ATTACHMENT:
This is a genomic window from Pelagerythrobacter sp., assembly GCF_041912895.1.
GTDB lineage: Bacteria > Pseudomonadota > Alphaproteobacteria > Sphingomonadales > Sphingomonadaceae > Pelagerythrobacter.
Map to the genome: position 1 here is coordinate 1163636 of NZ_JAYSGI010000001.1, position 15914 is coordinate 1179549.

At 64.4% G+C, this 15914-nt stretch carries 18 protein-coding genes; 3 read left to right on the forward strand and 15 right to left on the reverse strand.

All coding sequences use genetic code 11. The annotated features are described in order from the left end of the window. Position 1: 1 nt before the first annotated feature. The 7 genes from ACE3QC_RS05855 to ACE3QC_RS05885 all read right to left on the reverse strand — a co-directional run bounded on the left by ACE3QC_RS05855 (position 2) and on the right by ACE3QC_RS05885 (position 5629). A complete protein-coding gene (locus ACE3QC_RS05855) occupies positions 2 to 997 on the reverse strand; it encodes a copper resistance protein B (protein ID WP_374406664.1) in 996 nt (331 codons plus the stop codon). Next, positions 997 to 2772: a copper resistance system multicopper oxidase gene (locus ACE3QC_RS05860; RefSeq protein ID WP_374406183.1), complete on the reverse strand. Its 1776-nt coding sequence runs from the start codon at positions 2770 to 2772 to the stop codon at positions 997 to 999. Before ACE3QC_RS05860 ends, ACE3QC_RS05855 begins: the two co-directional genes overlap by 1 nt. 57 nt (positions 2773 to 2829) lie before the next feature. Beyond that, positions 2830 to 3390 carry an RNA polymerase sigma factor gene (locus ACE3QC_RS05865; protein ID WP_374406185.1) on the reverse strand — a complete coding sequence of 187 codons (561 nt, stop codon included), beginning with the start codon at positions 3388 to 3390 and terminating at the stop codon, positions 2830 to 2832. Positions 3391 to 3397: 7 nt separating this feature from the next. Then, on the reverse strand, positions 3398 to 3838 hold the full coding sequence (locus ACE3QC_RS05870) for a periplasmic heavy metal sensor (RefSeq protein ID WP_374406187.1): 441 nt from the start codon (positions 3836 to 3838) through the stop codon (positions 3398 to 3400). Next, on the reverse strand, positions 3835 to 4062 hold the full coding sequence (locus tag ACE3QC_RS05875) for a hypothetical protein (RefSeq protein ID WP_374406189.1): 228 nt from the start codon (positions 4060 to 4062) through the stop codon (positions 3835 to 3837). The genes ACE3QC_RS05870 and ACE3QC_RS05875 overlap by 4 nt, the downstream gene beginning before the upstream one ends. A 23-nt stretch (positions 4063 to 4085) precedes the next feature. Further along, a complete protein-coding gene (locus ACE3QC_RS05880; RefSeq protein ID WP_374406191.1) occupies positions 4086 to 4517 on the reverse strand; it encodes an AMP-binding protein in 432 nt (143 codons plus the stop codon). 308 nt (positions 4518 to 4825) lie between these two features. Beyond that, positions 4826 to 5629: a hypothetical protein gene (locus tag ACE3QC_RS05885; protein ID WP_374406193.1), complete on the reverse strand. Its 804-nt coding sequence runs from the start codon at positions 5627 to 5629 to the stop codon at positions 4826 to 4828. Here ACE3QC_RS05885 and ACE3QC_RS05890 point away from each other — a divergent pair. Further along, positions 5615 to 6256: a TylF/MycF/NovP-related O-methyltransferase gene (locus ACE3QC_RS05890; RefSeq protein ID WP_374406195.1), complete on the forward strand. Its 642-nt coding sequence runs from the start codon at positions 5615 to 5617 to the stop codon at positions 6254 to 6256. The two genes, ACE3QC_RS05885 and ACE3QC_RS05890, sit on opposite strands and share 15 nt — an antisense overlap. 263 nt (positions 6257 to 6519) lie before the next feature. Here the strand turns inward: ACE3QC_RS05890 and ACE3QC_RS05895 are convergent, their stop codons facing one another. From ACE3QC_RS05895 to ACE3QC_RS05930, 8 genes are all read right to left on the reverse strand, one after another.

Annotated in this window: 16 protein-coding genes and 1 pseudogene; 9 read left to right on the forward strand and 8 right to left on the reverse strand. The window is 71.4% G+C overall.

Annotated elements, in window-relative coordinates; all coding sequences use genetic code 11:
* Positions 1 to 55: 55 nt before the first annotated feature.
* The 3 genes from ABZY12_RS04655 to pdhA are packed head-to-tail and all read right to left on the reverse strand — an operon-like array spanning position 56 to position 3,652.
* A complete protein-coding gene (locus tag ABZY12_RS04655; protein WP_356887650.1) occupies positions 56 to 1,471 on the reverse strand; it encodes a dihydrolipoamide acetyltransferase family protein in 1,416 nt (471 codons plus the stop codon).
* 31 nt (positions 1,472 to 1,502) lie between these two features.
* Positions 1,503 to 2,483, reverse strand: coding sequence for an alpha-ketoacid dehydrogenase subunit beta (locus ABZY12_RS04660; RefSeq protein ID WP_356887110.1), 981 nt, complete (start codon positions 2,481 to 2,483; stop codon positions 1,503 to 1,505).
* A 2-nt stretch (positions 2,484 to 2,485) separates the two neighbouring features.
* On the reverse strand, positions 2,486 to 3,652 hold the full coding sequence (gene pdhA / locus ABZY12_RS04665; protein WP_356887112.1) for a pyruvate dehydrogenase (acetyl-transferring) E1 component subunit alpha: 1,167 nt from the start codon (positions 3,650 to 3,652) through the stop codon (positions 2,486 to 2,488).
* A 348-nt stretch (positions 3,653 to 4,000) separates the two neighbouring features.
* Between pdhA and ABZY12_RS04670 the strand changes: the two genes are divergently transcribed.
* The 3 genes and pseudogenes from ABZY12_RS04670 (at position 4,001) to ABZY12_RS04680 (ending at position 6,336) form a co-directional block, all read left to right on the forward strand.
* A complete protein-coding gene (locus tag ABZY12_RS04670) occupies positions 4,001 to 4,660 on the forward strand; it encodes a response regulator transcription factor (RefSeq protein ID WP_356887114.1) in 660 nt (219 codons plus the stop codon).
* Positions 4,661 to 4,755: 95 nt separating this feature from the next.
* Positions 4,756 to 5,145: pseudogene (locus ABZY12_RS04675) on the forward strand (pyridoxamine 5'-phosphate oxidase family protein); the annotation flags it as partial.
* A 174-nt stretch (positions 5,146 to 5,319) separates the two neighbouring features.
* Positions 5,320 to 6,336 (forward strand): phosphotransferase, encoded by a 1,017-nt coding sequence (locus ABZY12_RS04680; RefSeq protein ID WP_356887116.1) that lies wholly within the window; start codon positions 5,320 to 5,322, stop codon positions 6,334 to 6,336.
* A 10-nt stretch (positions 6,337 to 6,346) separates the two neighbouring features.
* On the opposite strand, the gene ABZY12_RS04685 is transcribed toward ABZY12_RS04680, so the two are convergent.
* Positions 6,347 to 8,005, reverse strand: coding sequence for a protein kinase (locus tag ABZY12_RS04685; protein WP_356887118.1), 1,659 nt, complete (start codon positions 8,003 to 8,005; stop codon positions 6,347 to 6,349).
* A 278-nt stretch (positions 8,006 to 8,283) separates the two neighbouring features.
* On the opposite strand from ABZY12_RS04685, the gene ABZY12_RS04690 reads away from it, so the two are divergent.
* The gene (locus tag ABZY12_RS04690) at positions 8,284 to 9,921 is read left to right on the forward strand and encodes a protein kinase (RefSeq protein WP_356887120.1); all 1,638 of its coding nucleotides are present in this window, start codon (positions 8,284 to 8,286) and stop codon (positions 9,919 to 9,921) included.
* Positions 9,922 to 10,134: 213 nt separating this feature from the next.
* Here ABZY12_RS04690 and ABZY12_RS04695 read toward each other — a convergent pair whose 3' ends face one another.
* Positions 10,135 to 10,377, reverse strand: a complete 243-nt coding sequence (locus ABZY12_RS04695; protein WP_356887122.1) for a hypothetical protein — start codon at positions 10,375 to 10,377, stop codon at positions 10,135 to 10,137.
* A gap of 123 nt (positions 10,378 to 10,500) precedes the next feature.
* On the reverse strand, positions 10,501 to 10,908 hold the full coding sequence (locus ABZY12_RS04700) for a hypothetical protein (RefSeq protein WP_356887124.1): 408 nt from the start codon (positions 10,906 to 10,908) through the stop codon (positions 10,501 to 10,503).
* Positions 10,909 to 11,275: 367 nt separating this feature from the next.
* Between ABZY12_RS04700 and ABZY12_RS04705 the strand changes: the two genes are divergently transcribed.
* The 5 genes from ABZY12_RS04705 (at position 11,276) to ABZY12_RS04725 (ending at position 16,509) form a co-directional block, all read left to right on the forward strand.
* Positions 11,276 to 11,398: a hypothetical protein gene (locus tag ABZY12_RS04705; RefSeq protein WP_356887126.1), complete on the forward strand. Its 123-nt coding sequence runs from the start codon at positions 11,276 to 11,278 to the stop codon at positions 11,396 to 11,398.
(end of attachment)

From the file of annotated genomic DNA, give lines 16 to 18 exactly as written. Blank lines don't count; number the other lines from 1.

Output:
* Between pdhA and ABZY12_RS04670 the strand changes: the two genes are divergently transcribed.
* The 3 genes and pseudogenes from ABZY12_RS04670 (at position 4,001) to ABZY12_RS04680 (ending at position 6,336) form a co-directional block, all read left to right on the forward strand.
* A complete protein-coding gene (locus tag ABZY12_RS04670) occupies positions 4,001 to 4,660 on the forward strand; it encodes a response regulator transcription factor (RefSeq protein ID WP_356887114.1) in 660 nt (219 codons plus the stop codon).